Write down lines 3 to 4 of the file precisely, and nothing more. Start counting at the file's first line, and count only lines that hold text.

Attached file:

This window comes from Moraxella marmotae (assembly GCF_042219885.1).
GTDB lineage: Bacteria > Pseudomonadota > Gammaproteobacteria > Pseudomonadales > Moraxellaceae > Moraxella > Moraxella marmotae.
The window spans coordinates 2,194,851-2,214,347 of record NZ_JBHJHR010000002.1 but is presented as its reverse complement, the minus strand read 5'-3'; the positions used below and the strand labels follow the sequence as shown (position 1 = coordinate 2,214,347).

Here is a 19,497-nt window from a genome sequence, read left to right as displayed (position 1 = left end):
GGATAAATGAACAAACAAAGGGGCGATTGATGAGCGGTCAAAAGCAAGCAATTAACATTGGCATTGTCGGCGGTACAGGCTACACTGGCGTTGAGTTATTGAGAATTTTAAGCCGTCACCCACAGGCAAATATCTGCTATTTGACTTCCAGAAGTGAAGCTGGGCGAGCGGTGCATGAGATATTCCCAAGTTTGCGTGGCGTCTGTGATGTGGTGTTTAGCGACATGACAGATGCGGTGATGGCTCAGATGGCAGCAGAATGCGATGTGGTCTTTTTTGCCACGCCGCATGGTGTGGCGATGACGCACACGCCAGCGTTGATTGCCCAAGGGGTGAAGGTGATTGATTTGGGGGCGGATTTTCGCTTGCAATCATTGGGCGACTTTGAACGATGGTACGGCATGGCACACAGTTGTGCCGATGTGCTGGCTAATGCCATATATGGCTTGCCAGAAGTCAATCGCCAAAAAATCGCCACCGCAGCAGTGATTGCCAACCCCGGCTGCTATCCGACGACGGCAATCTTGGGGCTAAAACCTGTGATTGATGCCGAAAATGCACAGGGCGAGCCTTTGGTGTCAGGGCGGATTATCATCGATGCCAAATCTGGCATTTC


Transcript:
The window spans coordinates 2,194,851-2,214,347 of record NZ_JBHJHR010000002.1 but is presented as its reverse complement, the minus strand read 5'-3'; the positions used below and the strand labels follow the sequence as shown (position 1 = coordinate 2,214,347).

Here is a 19,497-nt window from a genome sequence, read left to right as displayed (position 1 = left end):